Dear Bird Folks,I heard on the radio that local birders are all excited about a loon that was spotted in Provincetown. Why all the excitement? Is it because loons aren’t often seen on Cape Cod? – Ian, Falmouth, MA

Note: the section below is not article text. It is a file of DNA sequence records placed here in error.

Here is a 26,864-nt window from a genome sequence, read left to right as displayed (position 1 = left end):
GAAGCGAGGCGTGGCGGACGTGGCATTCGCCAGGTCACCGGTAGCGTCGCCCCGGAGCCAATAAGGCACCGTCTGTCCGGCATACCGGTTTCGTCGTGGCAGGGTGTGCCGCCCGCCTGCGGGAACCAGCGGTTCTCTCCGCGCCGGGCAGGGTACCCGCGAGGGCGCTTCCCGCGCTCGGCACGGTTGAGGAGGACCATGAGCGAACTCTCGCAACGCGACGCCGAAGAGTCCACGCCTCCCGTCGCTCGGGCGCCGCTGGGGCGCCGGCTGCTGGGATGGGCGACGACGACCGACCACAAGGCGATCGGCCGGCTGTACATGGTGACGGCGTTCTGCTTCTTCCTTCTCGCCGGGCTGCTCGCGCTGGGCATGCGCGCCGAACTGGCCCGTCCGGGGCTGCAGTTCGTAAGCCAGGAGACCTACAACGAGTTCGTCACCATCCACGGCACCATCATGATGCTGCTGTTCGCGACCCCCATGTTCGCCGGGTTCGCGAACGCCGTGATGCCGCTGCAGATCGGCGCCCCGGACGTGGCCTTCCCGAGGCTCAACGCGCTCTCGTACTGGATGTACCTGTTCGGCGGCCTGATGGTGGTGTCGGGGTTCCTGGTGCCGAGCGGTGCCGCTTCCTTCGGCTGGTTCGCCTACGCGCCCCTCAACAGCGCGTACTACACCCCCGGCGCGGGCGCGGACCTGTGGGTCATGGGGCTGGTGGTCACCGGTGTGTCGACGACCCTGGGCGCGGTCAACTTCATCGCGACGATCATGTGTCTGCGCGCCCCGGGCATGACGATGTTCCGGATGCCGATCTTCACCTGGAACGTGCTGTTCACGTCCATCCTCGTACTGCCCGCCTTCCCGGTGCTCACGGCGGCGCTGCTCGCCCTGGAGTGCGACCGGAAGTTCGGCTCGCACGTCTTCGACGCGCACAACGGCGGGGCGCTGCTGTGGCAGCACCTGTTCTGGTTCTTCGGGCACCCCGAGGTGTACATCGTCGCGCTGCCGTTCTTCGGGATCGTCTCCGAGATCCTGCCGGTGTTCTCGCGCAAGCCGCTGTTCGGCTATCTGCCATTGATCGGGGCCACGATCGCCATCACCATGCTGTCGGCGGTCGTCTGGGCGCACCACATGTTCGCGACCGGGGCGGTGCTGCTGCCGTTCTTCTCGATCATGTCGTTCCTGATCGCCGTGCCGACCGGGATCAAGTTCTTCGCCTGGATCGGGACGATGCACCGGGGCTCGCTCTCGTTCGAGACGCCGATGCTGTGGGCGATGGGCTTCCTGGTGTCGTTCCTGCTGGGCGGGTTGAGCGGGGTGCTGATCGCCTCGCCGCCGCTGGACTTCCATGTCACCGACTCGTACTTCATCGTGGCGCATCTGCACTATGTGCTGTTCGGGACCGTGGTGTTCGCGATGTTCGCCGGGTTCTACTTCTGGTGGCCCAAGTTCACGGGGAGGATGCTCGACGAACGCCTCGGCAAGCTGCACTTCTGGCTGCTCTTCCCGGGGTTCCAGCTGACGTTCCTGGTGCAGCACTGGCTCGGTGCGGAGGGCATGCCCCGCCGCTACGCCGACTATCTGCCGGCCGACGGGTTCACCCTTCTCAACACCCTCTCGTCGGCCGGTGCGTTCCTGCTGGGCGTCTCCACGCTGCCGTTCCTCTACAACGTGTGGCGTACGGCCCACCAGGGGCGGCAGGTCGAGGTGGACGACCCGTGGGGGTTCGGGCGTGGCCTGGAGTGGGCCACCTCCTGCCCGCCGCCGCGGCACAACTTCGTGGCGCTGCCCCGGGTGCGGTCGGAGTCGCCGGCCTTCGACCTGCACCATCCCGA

Not this time, Ian,Ordinarily, I would make some kind of wisecrack about there being plenty of loons on Cape Cod…especially on the roads during the summer. But after watching the recent political debates on TV, I decided we all could use a break from that kind of infantile conversation. It’s time for someone to raise the intellectual bar, but whodathunk it would be me? Local birders are indeed getting excited about a recent loon sighting, but this is not one of those loons we see on postcards. This loon has never been seen before in Massachusetts, ever. The loon in question is a Yellow-billed Loon, a bird that breeds above the Arctic Circle and winters along the coast of Alaska and British Columbia. In the history of the Commonwealth no one has ever seen one of these birds and that includes such notables as Roger Tory Peterson (who used to teach in Brookline), bird author David Sibley (a resident of Concord), and me (a shopkeeper in Orleans). But that all changed at the end of February when a Westborough birder, Steve Arena, bravely ventured out onto a secluded section of Provincetown’s Race Point Beach and made the exciting discovery. (Well, exciting by birder standards). New Hampshire, Maine, and other northern states are all known for their summer loon populations. Yet many folks don’t realize Cape Cod also sees a large number of loons. However, most of our loons are only here in the winter, and instead of living on lakes. they congregate in the ocean. They also tend to go unnoticed because in the winter loons look dull and are not in their more familiar breeding plumage. (Like most Cape Codders, they dress casual when they are here.) The two loon species most often seen on the cape are Common Loons (the one from On Golden Pond) and Red-throated Loons, plus the occasional Pacific Loon. Two weeks ago, a fourth loon was added to this list. But this is no ordinary lost visitor; it is the largest loon in the world. Tipping the scales at over twelve pounds, Yellow-billed Loons out-weigh such other notably large avian species as the Golden Eagle or four Great Horned Owls put together. (Unfortunately for me, loons only eat fish. Why couldn’t a bird this big crave birdseed instead?) After hearing about Steve’s discovery, I decided I had to see this giant bird for myself, but the weather in early March was not agreeable for the three-mile round-trip walk along the outer beach. The sea was extremely rough, the temperatures were freezing and the wind was relentlessly blowing. While sizing up the situation, two phrases came to mind. One was, “He who hesitates is lost,” and the other was, “Good things come to those who wait.” I chose the latter; the procrastinator’s option. But plenty of hardcore birders went for it right away. These brave (and foolish) people came back sandblasted and frozen, but they saw the bird. Meanwhile, wimpy (and more sensible) folks like myself had faith that the weather would break. When I heard that an unusually warm stretch of weather was coming, I waited for it…and hoped the loon would wait, too. The morning I arrived at the Race Point Beach parking lot the temperature was pleasant, the sun was out, the wind was calm and the ocean was smooth. (Good things had come to those who waited.) As I walked along the beach I could see birds everywhere. Eiders, mergansers, grebes, razorbills, scoters and lots of loons all swam and dove just offshore, but none were the bird I was looking for. I stopped to chat with a passing birder who told me that I’d have better luck if I continued up the beach for another mile. At this point a second birder passed me and only said a brief hello. This guy, who had long gray hair, reminded me of David Carradine from the old Kung Fu TV show. He also seemed to be in a hurry as he quickly continued up the beach and eventually disappeared from view. After about twenty minutes of walking I looked up and saw the kung fu guy sitting on the dune. As I approached him he stood up, pointed towards the ocean and told me that the Yellow-billed Loon was out there. I was a little confused because the water was flat and I did not see a single bird. He kept pointing, so I kept looking further and further out, until somewhere just off the coast of Greenland (or so it seemed) I saw a distant flock of Red-throated Loons. I watched the smaller loons for several minutes, when suddenly the water boiled and up popped a loon that was about the size of the Bismarck. The bird then turned towards me, showing off its distinctive yellow bill. I yelled, “I see it,” but there was no response. The guy was gone. He was continuing his walk up the beach and had only stopped to make sure I saw the bird I was looking for. It was all so very cool…and a little spooky. My walk out to see the Yellow-billed Loon was an enjoyable adventure, Ian. In addition to seeing an assortment of other birds, I also saw plenty of inquisitive seals and several whales. Maybe you should check it out yourself. All you have to do is park at the Race Point parking lot, turn left and head up the beach for about two miles. If you don’t find the loon, just look for a mysterious kung fu master. He won’t let you down.
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